"Yummy yummy yummy" Julie London (1969)
I am absolutely in love with Julie London and think she has one of the sultriest voices in history. I love putting Julie London songs on my late night playlists for insomnia and sweet-dreamin'and sulking. She can make even the word "Yummy" seem all too grown up. Even though her sixties era songs were a bit past her 50s peak, she still did some great late sixties covers like this one.
The Four Tops "Girl I can't help myself" (197?)
Sugar pie honey bunch. Even though this is clearly a seventies rerecording of their 1965 classic, its just such a great seventies styled visual. I love the mustard suits against the plum backdrop.
The Searchers "Sweets for my Sweet" (1963)
The Searchers were part of the Merseybeat movement from Northern England in the early 60s. The song was remade by disco king Tony Orlando in 1979.
The Strangeloves "I want candy" (1965)
(If you can't see the video in the player, click to watch it on youtube itself) Before Bow Wow Wow was The Strangeloves. This song has such a great jungle drum beat, and the fact that its about that sticky sweet good Wonka stuff makes it all the more addictive. I love this performance too... If you look closely, you will see the man himself Sammy Davis Jr. mash-potato up and join the festivities (he was actually hosting this episode of Hollabaloo). Check out those fab Yves St. Laurent dresses shimmy, the guys in drain pipe pants and sweaters, the dizzy gogo dancers, and the band in vests pounding away on drums like some wild teenage riot.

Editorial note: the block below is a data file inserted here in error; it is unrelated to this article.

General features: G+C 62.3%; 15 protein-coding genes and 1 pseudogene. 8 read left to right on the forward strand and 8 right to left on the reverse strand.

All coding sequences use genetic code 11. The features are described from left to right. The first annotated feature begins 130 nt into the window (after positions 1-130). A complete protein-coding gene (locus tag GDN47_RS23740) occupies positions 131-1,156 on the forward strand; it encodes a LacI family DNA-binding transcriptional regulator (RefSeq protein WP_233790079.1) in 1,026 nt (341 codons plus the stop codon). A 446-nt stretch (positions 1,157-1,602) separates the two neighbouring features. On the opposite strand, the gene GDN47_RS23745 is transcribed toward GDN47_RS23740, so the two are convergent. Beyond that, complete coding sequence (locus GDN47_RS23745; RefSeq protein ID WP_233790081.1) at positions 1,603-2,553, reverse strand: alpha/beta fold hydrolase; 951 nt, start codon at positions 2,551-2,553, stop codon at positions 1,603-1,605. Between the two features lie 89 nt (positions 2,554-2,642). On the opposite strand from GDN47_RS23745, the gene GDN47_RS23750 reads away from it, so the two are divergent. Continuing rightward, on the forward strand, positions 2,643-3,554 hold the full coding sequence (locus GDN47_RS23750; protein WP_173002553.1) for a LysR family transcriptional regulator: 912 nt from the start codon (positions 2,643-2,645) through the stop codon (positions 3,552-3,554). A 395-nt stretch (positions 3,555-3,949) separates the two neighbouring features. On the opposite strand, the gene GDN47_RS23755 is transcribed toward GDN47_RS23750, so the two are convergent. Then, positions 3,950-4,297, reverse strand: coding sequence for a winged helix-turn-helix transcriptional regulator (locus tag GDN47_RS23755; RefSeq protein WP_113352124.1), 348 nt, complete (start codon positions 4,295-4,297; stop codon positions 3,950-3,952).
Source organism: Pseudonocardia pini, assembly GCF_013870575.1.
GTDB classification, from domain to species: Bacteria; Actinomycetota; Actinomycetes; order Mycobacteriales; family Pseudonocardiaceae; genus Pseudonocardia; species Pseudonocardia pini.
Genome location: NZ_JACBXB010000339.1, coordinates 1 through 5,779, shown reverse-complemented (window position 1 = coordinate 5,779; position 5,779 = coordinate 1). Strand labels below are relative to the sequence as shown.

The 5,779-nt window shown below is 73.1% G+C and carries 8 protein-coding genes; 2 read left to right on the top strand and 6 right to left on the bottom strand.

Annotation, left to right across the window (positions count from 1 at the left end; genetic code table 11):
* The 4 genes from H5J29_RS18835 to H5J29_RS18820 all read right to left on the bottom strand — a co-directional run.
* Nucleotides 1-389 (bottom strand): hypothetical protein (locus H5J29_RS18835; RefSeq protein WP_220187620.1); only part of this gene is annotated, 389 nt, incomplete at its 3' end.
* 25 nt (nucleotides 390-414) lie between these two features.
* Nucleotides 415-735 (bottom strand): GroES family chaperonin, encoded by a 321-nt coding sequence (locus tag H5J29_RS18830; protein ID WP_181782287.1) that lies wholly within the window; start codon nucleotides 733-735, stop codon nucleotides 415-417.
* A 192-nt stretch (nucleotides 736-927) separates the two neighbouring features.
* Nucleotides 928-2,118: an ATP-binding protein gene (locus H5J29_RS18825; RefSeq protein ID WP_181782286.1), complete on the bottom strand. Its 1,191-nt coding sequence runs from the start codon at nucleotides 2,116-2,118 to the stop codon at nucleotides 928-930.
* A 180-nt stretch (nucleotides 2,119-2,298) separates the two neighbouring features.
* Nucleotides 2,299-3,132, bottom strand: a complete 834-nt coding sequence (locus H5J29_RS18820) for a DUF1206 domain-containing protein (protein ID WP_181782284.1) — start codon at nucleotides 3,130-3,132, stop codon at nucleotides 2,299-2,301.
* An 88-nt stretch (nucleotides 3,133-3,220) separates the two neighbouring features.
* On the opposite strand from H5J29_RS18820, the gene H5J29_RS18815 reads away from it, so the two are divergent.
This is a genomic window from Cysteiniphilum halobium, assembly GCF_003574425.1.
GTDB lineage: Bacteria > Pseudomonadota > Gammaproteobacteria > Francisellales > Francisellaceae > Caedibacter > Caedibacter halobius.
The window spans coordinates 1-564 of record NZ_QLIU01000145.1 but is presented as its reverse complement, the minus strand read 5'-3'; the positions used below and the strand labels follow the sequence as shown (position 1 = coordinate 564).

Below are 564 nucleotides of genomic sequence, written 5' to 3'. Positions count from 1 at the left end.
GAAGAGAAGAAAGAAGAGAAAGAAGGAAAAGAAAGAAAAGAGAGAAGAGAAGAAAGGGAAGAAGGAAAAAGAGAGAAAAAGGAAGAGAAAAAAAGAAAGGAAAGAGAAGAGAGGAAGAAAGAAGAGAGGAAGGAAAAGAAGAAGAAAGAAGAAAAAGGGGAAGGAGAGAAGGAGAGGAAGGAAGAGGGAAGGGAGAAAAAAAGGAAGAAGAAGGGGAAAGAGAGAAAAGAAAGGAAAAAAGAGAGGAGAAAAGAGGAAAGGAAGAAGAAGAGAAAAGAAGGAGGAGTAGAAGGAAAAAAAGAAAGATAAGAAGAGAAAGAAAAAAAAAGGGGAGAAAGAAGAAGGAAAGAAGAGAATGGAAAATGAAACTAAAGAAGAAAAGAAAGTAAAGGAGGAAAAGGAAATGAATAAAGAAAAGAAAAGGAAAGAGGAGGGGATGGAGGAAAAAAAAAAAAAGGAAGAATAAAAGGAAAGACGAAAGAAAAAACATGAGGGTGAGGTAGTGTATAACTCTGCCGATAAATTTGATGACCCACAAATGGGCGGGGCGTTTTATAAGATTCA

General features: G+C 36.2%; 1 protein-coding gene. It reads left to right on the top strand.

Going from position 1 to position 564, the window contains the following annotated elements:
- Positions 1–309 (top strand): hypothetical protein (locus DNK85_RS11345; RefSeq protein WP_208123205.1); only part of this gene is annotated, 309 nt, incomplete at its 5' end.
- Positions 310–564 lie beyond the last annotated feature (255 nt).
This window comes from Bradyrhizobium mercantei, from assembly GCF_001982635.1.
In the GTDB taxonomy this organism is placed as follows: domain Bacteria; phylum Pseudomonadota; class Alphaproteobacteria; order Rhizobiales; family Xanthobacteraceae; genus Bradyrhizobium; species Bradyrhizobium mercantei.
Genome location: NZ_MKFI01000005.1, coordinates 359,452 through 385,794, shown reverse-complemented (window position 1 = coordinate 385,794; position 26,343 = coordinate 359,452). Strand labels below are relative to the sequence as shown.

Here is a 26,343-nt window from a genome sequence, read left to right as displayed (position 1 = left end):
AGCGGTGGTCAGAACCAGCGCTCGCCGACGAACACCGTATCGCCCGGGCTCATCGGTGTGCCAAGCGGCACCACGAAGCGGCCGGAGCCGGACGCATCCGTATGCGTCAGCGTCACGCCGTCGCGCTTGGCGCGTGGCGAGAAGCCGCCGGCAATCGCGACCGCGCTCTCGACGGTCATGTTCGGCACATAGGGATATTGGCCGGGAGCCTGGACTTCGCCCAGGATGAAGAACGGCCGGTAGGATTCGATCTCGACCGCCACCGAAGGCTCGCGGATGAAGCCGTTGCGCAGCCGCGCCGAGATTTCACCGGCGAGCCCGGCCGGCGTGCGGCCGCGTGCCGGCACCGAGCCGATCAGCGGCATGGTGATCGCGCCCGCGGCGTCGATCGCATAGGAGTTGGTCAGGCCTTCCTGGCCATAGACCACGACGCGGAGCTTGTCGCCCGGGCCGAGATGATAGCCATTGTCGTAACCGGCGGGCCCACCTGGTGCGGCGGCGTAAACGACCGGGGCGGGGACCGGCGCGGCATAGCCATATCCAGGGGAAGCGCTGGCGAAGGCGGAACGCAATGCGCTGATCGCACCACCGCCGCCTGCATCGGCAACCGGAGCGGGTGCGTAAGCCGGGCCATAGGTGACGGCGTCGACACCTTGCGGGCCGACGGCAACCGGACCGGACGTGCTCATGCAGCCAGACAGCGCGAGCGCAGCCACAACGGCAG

The Archies "Sugar Sugar" (1969)
This fictional band The Archies, composed of random musicians for the purposes of this song only, was created for this show but ended up scoring the biggest #1 hit of 1969, "Sugar Sugar". This song was previously rejected by the Monkees, as the rumours go.
Also, I believe this song is a landmark for the first time "pour some sugar on me" was said in a song. Def Leppard were definitely closet Archies fans and should be sued for ripping that off and doing so in such a tacky way.
The Chordettes "Lollipop" (1958)
Hmm, I always thought it was spelled Lollypop. Either way, I really heart the Chordettes 50s harmonies style which ranges from haunting ("Soft Sands") to bubblegum ("Mr. Sandman").
Happy Valentine's Day.